Annie Leibovitz: Pilgrimage
There are no people in any of these pictures," said Annie Leibovitz as she walked us through a preview of "Pilgrimage" at the San Jose Museum of Art. "It's a personal show, a small jewel of a show. There's no reason why anything has to be big."
"Pilgrimage" first incubated at the former houses of both Emily Dickinson and her brother, who lived next door. In a somewhat dark milieu, where the descendants really didn't know what to do with the remaining artifacts, Leibovitz began shooting the mementoes with a Canon G10, and ideas began to emerge. A photo of Dickinson's only remaining nightgown is now on the wall at the San Jose Museum of Art, as are shots of her pressed plant specimens.
From there, Leibovitz traveled throughout the United States and England, capturing artifacts from the immediate environments of certain artists, writers and other eccentric individuals.
She wasn't on assignment. There are no celebrity shots, no portraits, nothing of Drew-what's-her-name, just personal items and spaces that touched Leibovitz in some way: Pete Seeger's workshop, where, apparently, a few tools haven't been moved in 10 years. Marian Anderson's dress, with one particular piece of red felt sewn into it. Georgia O'Keeffe's handmade pastels left over from when she was still actively painting, as well as a shot of her adobe patio. Ansel Adams' famous darkroom. The television Elvis Presley blew a hole in.
"David Letterman told me Elvis always shot the television whenever Robert Goulet came on," Leibovitz said.
As Leibovitz further explained, "Pilgrimage" is about visual preservation and note taking. She learned about the history of each environment as the pilgrimage unfolded. At Graceland, for example, the bullet-ridden TV is not even on display for the public. It's actually kept in a storage room.
When she visited Virginia Woolf's writing studio and farmhouse, still open for public tours, Leibovitz found what already resembled a preserved still life.
Woolf's desk was covered with ink stains, the wind came in through the window, the flowers looked gorgeous and the chilly British weather dominated the overall scene, which now seemed perfectly staged for Leibovitz to photograph. She even walked down to the River Ouse where Woolf killed herself; a tranquil photo of the water appears in the show.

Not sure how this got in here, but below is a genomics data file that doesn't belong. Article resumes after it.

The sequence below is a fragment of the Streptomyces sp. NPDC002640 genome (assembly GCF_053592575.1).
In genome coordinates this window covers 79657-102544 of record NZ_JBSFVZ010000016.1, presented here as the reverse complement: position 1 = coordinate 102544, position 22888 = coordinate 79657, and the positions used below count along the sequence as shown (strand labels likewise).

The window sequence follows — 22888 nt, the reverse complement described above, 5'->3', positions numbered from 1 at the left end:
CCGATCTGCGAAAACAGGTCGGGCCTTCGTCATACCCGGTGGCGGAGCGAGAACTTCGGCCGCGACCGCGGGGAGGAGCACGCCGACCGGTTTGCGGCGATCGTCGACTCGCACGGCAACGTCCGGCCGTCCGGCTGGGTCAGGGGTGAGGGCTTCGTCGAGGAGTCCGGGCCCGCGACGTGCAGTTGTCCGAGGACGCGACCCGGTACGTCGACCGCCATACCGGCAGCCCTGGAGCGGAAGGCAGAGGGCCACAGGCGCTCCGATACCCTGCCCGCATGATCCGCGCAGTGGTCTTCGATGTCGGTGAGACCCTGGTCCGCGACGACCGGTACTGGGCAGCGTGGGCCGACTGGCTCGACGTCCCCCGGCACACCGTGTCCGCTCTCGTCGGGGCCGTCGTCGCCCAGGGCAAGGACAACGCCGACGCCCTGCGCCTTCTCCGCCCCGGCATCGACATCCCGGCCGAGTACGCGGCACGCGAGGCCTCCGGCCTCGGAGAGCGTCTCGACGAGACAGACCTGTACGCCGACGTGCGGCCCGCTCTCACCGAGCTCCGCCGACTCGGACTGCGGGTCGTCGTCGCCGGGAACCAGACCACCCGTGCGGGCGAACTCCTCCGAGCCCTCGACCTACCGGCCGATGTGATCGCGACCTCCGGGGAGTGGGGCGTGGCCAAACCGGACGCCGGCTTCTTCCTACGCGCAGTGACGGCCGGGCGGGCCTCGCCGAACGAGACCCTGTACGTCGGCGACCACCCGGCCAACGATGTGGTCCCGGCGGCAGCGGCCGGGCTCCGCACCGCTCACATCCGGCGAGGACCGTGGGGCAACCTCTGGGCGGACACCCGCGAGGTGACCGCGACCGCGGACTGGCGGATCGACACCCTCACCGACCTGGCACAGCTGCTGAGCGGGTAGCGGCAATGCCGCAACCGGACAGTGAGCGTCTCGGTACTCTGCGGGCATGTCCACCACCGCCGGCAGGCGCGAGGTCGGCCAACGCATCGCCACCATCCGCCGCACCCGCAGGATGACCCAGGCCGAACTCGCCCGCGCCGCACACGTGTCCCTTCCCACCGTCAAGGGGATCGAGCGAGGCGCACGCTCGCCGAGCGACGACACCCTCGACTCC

As she traveled for a few years documenting these environments, Leibovitz said the domino effect came into play, whether it was the former homes of Emerson, Thoreau or Louisa May Alcott. One place led to, and necessitated, the next.
Anderson's old dress, for instance, sits right next to relics from Gettysburg, which, in turn, sit right next to a drop-dead gorgeous shot of Seeger's workshop. Seeger has lived on a hill above the Hudson River in Cold Spring, N.Y., since 1949. His workshop shows it.
"He's the Lincoln of our time," said Leibovitz, who joked, laughed, philosophized, reminisced and even teared up at certain times while taking us through the show. Leibovitz is clearly a living legend, no longer bound to expectations surrounding her career. She repeated several times that "Pilgrimage" is a personal expression, with no need for grandiosity.
"Pilgrimage" is also first major endeavor in the digital realm, as opposed to film, and Leibovitz claimed to still be a student at digital. Ultimately, she said, it all came down to vision.
"Our vision, and what we're seeing, is changing," she mused. "What everyone disliked about digital to begin with—everything being so sharp—is now something we really thrive on, and we like. We want to see things sharp. Before we didn't want to see sharp. And now it's like 'How much information can we get in this?' Pick up a copy of National Geographic. They go deeper into the ocean and higher into the sky. It's a thrilling moment right now. It's very exciting."
Runs through Sept 8